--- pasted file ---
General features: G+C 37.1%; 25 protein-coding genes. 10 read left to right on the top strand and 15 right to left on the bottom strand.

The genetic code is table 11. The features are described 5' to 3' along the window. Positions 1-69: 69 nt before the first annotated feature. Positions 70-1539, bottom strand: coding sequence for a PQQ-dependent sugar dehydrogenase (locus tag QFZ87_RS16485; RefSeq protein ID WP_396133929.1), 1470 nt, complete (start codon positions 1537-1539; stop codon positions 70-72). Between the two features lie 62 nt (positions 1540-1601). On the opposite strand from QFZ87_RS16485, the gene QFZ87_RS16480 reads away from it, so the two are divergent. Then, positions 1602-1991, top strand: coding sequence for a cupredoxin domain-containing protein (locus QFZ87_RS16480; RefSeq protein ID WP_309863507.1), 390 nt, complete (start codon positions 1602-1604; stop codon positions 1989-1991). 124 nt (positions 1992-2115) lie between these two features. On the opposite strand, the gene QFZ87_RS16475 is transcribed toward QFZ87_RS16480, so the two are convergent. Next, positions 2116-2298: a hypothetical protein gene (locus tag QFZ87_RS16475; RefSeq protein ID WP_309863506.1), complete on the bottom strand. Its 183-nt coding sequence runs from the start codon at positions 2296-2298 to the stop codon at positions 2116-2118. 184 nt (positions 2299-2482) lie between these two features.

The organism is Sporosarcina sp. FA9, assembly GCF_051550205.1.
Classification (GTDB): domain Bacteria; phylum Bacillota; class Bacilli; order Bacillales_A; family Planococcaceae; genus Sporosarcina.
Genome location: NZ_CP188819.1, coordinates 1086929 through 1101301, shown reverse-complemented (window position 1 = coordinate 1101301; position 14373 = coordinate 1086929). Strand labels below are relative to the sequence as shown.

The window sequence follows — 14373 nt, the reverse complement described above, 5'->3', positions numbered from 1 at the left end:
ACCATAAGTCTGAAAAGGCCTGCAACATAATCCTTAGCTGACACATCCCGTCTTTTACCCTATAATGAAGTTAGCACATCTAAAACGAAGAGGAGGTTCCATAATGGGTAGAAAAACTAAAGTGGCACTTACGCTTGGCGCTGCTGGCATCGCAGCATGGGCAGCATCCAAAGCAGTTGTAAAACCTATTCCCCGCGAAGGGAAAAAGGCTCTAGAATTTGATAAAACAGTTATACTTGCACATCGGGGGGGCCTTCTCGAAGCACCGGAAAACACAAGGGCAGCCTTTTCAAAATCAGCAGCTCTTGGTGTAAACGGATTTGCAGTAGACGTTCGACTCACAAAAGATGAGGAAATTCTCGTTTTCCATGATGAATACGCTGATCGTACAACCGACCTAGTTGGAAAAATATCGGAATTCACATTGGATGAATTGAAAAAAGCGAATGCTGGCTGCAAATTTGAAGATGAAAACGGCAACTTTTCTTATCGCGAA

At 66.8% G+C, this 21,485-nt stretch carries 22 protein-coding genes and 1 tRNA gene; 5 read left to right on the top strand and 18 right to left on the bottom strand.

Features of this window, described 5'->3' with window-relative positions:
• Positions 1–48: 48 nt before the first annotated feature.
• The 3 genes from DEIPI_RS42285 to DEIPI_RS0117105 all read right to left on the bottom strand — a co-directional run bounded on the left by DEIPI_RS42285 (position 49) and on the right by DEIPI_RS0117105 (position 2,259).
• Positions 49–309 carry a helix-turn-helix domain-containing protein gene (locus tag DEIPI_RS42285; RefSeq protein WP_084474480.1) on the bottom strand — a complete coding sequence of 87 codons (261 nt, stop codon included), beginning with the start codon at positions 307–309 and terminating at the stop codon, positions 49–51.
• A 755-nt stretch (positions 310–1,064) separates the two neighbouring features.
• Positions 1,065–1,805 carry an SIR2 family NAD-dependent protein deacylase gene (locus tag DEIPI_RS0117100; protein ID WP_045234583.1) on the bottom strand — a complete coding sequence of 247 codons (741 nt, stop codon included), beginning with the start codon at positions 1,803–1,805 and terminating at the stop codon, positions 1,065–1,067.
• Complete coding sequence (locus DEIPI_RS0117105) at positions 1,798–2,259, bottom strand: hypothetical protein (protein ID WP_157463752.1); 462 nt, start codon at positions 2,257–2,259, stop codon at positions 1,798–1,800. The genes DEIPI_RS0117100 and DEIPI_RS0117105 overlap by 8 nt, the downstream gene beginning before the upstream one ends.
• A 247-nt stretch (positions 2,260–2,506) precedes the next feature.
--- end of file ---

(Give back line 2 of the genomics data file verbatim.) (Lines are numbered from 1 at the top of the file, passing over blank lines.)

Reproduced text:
The genetic code is table 11. The features are described 5' to 3' along the window. Positions 1-69: 69 nt before the first annotated feature. Positions 70-1539, bottom strand: coding sequence for a PQQ-dependent sugar dehydrogenase (locus tag QFZ87_RS16485; RefSeq protein ID WP_396133929.1), 1470 nt, complete (start codon positions 1537-1539; stop codon positions 70-72). Between the two features lie 62 nt (positions 1540-1601). On the opposite strand from QFZ87_RS16485, the gene QFZ87_RS16480 reads away from it, so the two are divergent. Then, positions 1602-1991, top strand: coding sequence for a cupredoxin domain-containing protein (locus QFZ87_RS16480; RefSeq protein ID WP_309863507.1), 390 nt, complete (start codon positions 1602-1604; stop codon positions 1989-1991). 124 nt (positions 1992-2115) lie between these two features. On the opposite strand, the gene QFZ87_RS16475 is transcribed toward QFZ87_RS16480, so the two are convergent. Next, positions 2116-2298: a hypothetical protein gene (locus tag QFZ87_RS16475; RefSeq protein ID WP_309863506.1), complete on the bottom strand. Its 183-nt coding sequence runs from the start codon at positions 2296-2298 to the stop codon at positions 2116-2118. 184 nt (positions 2299-2482) lie between these two features.